Health & Science
Doctors’ political views affect their advice
Doctors are supposed to base their medical advice on test results, physical exams, and other empirical evidence. But new research suggests that when it comes to certain hot-button health issues, such as abortion and firearms safety, they may also be strongly influenced by their political beliefs. Researchers at Yale University selected more than 200 physicians—half of them Democrats, half Republicans—and asked them individually to examine fictional accounts of patient encounters. For the scenarios linked to politically neutral issues, such as alcohol abuse and obesity, there was little divergence of opinion among the doctors on both the seriousness of the problem and how it should be treated. But on more sensitive topics, their reactions differed substantially. Republican doctors were particularly concerned about the scenarios involving cannabis use and abortion: They were more likely to tell patients about the dangers of weed use and to advise women against having an abortion, warning that they might regret it and suffer depression . Democrats, on the other hand, were more likely to encourage patients not to store guns at home, especially if they had children. “Doctors need to think through these kinds of issues, because if they are dealing with politically sensitive issues, this [bias] is unavoidable,” study author Eitan Hersh tells The Guardian (U.K.). “As a patient, it’s useful to ask, ‘Is my doctor telling me this because it’s what the medical evidence says, or is it because of their worldview?’”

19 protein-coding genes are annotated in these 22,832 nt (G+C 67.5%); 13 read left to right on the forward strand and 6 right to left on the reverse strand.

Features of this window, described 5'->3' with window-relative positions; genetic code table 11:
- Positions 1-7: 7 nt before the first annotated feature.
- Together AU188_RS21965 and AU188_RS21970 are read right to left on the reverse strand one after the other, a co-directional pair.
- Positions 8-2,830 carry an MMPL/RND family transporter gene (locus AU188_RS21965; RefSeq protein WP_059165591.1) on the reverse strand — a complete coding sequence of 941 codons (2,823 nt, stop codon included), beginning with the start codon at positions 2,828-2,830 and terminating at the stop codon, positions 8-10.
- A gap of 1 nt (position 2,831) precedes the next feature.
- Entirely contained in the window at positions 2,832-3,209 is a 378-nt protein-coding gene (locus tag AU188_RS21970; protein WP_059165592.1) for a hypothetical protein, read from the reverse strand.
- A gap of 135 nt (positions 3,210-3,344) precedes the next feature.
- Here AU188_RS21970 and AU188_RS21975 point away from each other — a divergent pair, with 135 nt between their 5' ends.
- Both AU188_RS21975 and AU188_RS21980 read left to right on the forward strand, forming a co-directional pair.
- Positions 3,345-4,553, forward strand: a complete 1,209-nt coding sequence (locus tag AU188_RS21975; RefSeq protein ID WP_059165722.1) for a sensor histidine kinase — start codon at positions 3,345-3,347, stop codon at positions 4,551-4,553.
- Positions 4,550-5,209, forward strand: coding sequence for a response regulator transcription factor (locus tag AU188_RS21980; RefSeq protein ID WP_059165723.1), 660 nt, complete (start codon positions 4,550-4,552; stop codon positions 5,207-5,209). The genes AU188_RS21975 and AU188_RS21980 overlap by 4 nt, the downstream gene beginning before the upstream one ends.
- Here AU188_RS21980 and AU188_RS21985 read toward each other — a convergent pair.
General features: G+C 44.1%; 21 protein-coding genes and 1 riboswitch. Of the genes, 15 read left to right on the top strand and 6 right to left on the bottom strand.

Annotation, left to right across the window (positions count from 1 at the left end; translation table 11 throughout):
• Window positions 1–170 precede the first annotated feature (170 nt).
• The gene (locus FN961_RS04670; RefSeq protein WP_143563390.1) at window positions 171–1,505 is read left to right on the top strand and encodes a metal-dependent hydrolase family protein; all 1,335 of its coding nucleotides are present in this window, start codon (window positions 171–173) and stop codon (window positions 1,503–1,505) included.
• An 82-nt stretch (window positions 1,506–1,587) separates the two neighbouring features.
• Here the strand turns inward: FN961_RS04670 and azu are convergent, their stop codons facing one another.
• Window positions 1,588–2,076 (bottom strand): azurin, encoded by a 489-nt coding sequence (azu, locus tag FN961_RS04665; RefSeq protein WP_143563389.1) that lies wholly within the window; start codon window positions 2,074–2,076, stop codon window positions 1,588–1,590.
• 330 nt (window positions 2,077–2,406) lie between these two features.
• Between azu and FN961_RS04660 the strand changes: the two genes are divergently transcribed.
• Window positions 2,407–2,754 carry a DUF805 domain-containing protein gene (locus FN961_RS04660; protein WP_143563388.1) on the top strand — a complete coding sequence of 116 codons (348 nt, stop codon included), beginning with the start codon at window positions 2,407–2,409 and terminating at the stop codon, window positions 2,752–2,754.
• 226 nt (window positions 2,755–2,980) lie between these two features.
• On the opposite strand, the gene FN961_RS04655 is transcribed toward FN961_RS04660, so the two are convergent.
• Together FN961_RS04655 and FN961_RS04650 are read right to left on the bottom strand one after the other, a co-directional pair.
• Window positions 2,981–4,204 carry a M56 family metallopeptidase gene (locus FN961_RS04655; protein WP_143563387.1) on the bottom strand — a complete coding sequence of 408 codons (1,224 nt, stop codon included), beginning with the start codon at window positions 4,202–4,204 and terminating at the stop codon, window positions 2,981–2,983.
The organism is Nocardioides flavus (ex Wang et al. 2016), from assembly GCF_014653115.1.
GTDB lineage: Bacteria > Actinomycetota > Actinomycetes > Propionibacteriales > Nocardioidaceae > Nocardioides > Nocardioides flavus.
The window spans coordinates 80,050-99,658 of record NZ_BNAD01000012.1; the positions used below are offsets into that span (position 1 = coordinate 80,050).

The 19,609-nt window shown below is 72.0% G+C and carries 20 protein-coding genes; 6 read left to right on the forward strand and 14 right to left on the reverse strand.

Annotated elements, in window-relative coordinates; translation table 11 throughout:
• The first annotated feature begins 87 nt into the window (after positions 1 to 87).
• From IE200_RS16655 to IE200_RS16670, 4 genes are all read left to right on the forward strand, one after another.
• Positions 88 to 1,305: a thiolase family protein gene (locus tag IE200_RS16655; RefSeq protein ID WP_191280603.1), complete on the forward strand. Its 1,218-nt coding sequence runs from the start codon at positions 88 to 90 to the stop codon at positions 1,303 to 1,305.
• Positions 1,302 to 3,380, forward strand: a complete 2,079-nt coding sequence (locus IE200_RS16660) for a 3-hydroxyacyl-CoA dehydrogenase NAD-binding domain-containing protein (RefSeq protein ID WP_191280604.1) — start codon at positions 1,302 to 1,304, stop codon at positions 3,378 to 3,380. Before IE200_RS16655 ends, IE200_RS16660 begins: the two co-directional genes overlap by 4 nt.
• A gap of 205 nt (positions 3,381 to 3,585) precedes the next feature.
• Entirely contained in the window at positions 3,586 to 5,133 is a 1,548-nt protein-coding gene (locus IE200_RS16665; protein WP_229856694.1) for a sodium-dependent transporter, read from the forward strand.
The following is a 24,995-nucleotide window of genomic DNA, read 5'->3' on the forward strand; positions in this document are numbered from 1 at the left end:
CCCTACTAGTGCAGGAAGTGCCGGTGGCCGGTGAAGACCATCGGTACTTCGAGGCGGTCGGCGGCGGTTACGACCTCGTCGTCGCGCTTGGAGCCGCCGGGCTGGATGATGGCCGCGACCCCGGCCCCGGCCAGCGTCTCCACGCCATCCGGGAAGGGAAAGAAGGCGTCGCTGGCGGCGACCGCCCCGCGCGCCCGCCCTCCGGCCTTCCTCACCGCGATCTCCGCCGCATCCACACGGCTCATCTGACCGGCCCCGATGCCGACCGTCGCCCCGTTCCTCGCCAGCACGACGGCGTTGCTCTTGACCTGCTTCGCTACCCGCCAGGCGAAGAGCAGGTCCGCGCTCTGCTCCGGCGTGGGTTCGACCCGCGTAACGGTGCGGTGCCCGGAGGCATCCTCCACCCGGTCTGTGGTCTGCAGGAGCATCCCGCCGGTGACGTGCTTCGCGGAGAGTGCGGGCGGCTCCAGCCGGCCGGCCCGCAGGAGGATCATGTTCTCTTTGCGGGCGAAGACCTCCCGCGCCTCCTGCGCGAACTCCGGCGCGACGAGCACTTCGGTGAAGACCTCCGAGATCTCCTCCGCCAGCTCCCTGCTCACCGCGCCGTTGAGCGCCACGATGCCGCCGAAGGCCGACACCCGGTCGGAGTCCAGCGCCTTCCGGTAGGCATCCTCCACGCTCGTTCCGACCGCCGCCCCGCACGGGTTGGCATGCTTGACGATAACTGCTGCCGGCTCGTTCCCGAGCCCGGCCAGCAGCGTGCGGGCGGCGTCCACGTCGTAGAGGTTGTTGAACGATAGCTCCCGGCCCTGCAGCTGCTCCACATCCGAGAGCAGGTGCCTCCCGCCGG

Enormous dinosaur footprint
Paleontologists have unearthed one of the largest dinosaur footprints ever recorded. Found in the Gobi Desert in Mongolia, the print measures 42 inches long and 30 inches wide—a 104 in U.S. shoe sizes. It is believed to have been made by a member of the titanosaur family, a group of fourlegged, long-necked herbivores that roamed the Earth during the late Cretaceous period, about 70 million to 90 million years ago. Researchers cannot determine the dinosaur’s exact size, but estimate it was nearly 70 feet tall and 100 feet long. While there is no shortage of dinosaur tracks scattered across the Earth—more than 20,000 have been discovered in the Gobi alone—this one is particularly large and well preserved. “It shows us the posture of the dinosaur— that it has a broad trackway,” Shinobu Ishigaki, one of the paleontologists who found the print, tells BBC.com. “If we continue to excavate more, we’ll be able to find out more about its walking style.” Three prints belonging to a different dinosaur species were also found nearby—a discovery that could help researchers understand the titanosaur’s social behavior.
Roman coins found in Japan